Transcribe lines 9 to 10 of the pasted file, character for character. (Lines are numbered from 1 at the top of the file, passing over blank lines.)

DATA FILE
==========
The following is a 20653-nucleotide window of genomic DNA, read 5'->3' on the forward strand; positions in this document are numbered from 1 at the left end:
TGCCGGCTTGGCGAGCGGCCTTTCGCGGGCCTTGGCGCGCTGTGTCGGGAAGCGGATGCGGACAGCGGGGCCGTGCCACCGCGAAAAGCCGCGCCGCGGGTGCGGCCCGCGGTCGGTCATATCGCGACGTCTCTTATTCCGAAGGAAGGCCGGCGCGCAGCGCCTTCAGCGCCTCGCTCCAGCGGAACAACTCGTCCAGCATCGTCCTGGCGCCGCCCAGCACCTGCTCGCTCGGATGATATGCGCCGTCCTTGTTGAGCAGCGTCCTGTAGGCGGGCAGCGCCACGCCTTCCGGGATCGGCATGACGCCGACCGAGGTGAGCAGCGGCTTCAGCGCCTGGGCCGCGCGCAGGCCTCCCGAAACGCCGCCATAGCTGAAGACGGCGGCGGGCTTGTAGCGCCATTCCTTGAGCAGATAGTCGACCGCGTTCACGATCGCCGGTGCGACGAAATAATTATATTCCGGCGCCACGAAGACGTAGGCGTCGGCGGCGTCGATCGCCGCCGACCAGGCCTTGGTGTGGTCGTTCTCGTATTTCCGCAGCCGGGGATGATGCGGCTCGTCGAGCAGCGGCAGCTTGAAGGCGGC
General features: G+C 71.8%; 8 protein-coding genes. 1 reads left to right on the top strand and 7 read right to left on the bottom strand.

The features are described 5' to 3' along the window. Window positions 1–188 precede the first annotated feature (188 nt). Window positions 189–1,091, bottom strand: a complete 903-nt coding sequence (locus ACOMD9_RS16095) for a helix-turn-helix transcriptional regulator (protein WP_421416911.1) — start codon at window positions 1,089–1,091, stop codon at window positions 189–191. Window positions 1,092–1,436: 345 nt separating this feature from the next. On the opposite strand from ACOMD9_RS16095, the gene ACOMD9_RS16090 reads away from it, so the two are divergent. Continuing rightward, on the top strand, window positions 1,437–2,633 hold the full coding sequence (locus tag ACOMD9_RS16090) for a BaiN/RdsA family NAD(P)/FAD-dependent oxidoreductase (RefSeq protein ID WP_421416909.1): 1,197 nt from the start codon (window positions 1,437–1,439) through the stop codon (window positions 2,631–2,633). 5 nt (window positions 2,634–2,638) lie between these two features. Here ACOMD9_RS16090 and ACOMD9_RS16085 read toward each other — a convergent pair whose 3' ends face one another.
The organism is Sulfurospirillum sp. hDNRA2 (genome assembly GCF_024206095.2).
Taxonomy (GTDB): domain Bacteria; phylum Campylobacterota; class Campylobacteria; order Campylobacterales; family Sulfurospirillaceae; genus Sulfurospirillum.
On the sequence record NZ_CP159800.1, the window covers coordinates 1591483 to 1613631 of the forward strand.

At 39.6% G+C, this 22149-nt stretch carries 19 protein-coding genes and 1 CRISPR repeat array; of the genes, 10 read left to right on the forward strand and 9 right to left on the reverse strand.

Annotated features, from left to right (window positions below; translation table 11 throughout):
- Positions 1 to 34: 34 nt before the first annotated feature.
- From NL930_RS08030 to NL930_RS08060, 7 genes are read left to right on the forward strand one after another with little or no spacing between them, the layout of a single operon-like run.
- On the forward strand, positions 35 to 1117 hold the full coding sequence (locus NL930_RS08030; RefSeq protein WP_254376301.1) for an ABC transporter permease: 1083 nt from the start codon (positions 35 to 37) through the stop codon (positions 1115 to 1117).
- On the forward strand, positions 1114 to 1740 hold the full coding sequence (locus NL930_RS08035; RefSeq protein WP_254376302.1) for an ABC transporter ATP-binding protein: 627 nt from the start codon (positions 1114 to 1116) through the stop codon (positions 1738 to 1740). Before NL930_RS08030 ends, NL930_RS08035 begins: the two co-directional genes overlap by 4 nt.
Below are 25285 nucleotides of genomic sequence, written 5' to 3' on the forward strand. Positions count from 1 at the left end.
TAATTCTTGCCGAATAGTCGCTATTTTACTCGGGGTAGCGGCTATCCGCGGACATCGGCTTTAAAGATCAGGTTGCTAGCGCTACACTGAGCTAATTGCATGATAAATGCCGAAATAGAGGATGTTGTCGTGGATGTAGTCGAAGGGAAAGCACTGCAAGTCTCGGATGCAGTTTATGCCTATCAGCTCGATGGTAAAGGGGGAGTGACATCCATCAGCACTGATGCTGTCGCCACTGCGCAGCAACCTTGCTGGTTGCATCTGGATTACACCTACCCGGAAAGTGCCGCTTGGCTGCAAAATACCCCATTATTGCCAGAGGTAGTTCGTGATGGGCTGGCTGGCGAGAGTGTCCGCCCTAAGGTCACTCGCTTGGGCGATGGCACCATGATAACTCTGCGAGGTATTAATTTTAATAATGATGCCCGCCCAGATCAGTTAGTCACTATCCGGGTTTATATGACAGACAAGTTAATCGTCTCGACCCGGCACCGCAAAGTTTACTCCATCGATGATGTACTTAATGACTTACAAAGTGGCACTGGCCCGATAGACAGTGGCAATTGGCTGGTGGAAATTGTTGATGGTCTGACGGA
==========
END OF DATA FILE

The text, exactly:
Annotated features, from left to right (window positions below; translation table 11 throughout):
- Positions 1 to 34: 34 nt before the first annotated feature.